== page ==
Saturday, October 7, 2017

White Chrysanthemum, by Mary Lynn Brecht. G.P. Putnam’s Sons, 2018

In 1943, sixteen year old Hana is happy with her life as a newly fledged haenyeo woman, free diving for abalone, urchins, oysters, and more in the waters of Jeju, a small island off by what is now South Korea. All her life, Korea has been under Japanese occupation. Her people are required to speak Japanese and obey the Japanese soldiers. It’s a hard life, but her family is happy.

Then one day as she is swimming in to the shore, she sees a Japanese soldier making his way down the beach, where her little sister sits, watching their catch, hidden by some large rocks. It’s only a matter of minutes before he discovers Emi, and young girls are frequently taken by the soldiers, taken to be ‘comfort women’ in military run brothels. Hana runs to the beach, allowing herself to be taken instead. Thus begins her life in hell; life as a sex slave, raped over and over again by Japanese soldiers in a tiny room from which she’s rarely allowed out of.

The story alternates point of views between Hana as she strives to find a way to escape, and Emi, in 2011, who has never forgotten her sister and has never stopped looking for her. Her life, too, has been miserable; Korea’s constant state of occupation and war has not made life easy for anyone. Now she comes to Seoul, to see her grown children and to attend a Wednesday Demonstration- the weekly protest aimed at getting justice from Japan for the sex slave business they were in. She comes, hoping against hope to see her sister. Her children have no idea that their aunt was a sex slave; it shocks them when Emi finally tells them.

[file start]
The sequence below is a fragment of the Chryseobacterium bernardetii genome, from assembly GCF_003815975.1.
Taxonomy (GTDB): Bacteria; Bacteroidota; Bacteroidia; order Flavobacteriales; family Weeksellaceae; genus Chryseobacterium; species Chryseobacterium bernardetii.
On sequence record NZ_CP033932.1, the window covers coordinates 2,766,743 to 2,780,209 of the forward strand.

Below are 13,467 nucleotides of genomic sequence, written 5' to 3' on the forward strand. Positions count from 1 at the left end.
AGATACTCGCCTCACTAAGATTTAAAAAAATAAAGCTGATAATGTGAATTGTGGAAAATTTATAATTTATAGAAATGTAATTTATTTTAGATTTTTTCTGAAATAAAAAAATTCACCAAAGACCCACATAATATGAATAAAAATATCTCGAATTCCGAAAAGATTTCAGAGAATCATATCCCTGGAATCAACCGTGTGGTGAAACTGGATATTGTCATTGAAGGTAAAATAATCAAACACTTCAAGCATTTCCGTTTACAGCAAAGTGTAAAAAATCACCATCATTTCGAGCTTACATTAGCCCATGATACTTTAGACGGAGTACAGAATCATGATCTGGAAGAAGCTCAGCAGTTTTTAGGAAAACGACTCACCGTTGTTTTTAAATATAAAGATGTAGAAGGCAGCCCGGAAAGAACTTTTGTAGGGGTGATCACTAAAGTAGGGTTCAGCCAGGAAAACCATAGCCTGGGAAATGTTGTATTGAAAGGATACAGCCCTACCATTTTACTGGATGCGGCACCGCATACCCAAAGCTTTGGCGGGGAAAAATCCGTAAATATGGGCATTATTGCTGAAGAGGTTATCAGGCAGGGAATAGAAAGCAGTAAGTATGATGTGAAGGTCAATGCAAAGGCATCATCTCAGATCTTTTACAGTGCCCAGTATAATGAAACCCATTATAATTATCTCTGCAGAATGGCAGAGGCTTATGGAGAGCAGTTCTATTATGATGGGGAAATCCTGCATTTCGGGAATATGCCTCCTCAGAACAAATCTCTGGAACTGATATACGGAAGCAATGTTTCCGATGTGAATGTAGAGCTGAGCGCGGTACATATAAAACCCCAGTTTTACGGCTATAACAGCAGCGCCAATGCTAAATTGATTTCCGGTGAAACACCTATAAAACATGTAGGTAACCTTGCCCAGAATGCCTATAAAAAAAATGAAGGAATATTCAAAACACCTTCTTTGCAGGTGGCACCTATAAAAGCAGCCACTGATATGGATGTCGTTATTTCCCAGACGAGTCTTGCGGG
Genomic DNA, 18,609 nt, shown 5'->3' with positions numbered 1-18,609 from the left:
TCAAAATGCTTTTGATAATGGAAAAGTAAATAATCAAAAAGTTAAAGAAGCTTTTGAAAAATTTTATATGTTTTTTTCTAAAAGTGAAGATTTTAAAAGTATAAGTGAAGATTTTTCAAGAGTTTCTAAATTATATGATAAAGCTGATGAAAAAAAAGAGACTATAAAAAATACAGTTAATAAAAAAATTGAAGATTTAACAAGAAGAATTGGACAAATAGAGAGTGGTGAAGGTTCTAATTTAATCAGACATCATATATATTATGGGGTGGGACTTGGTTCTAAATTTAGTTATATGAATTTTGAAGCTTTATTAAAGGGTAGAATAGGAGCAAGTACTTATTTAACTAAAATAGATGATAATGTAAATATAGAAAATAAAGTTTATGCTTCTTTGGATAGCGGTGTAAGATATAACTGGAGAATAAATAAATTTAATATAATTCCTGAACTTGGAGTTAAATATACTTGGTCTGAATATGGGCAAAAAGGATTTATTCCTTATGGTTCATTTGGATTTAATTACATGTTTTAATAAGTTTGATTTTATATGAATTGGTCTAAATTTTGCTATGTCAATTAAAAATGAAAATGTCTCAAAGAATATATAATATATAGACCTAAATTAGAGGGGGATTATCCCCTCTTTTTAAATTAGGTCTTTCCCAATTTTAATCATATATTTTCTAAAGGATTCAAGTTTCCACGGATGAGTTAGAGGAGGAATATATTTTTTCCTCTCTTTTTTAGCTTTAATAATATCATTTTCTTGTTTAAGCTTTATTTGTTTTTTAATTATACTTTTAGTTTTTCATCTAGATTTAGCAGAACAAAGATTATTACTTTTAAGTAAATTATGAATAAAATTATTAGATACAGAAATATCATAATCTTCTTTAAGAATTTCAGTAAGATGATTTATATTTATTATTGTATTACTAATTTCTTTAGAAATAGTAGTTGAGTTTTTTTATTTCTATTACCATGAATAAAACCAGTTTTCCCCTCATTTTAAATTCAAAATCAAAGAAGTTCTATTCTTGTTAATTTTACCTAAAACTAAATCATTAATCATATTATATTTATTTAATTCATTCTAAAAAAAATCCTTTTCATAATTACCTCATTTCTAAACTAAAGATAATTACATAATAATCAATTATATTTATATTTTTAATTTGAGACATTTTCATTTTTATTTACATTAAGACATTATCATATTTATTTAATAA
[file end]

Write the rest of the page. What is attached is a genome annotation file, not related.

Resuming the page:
The story is, frankly, horrific. But while this volume is fiction, these things really happened to the people of Korea- and the other countries that were under Japanese occupation during this period. The book is really hard to read, because of the subject matter and the verisimilitude of the scenes of sexual violence, but it’s so well written that I just couldn’t put it down. My heart ached for Hana, and for Emi, too. Excellent book, five stars, but could be very triggering for victims of sexual violence. 

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I received this book free in return for an unbiased review. 

Neither of these things influenced my review.  

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